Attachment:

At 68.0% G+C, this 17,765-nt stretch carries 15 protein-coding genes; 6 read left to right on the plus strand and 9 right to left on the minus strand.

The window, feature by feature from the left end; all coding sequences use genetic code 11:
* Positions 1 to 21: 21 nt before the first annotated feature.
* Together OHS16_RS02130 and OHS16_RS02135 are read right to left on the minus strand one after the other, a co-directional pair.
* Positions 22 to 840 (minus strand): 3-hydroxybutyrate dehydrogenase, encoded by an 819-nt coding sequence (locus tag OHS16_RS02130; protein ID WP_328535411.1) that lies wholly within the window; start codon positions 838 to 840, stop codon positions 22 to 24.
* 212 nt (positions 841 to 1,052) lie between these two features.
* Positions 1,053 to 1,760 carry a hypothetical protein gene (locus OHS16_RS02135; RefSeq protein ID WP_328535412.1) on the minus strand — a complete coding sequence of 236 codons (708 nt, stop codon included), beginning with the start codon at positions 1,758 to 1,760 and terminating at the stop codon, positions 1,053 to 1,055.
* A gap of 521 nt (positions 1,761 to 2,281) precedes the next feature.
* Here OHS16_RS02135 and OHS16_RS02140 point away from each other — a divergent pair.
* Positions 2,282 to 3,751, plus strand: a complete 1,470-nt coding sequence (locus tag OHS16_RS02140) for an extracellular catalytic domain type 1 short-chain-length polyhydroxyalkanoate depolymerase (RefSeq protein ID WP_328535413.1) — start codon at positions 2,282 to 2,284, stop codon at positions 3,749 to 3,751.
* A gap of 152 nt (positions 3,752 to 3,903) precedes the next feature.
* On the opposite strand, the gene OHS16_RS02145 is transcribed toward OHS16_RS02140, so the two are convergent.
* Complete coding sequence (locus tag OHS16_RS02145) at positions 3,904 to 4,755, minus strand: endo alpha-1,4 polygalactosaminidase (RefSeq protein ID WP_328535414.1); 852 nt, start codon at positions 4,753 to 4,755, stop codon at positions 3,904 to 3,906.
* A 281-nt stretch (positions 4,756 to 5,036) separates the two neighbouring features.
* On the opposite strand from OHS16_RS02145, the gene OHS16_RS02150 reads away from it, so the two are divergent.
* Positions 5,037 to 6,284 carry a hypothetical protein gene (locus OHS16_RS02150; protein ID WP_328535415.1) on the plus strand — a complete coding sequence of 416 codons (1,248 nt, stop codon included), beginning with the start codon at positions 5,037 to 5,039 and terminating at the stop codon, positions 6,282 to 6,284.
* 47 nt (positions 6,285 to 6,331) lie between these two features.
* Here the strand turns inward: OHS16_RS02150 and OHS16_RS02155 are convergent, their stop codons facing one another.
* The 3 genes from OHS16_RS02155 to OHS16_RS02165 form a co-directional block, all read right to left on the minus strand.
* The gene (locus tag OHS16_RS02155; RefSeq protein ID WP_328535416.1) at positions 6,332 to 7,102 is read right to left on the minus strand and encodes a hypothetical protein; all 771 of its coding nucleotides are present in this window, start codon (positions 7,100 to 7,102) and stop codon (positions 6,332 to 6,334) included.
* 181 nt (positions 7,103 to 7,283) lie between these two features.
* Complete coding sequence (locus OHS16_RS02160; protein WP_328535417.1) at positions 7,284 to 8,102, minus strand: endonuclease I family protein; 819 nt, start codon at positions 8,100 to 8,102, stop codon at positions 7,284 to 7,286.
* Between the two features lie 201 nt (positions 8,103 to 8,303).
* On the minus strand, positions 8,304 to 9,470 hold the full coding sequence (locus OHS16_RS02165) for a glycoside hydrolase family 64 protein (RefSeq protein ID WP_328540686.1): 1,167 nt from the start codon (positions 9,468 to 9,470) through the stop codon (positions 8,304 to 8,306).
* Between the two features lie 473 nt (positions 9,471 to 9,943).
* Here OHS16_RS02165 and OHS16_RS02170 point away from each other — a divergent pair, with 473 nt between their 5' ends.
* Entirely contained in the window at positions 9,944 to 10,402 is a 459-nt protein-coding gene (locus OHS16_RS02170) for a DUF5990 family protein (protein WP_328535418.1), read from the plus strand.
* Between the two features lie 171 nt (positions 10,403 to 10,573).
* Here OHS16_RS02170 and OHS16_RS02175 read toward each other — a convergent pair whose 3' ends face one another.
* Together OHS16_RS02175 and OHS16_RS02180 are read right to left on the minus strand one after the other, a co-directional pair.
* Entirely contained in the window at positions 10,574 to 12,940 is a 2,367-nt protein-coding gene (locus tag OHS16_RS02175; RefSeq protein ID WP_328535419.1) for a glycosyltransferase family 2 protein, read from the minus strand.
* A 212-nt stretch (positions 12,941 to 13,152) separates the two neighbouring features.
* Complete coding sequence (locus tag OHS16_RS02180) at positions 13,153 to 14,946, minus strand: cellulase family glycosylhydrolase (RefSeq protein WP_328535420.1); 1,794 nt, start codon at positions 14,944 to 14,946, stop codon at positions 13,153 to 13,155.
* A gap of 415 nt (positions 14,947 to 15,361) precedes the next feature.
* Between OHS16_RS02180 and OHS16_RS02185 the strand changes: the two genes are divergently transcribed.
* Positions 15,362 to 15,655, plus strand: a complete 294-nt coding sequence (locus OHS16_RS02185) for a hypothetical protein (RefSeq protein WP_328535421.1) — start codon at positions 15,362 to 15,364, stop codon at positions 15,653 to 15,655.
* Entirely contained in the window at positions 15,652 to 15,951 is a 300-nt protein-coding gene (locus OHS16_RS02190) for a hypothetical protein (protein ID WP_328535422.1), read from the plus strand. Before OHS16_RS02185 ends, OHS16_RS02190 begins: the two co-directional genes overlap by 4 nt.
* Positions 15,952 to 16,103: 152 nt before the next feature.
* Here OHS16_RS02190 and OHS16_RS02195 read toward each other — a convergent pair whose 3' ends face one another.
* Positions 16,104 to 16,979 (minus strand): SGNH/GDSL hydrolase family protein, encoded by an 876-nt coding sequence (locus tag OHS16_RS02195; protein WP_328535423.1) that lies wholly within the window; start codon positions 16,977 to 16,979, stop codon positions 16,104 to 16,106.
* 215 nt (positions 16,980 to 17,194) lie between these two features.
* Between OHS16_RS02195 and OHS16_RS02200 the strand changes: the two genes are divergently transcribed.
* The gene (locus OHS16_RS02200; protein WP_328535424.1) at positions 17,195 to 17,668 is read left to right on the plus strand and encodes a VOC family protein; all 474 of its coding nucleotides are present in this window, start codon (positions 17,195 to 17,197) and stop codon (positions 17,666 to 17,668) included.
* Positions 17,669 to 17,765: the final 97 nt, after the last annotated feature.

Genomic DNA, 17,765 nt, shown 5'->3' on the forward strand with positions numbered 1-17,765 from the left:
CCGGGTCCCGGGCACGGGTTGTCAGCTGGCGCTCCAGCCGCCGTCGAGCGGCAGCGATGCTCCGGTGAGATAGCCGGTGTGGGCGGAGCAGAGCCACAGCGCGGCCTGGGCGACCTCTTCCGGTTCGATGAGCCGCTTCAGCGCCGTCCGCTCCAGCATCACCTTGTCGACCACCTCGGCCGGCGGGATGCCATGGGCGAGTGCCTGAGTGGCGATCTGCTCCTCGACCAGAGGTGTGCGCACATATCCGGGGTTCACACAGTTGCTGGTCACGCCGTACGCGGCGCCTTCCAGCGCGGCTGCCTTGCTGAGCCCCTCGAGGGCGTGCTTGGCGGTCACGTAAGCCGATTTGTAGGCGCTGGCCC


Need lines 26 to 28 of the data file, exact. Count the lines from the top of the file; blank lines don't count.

* Here OHS16_RS02165 and OHS16_RS02170 point away from each other — a divergent pair, with 473 nt between their 5' ends.
* Entirely contained in the window at positions 9,944 to 10,402 is a 459-nt protein-coding gene (locus OHS16_RS02170) for a DUF5990 family protein (protein WP_328535418.1), read from the plus strand.
* Between the two features lie 171 nt (positions 10,403 to 10,573).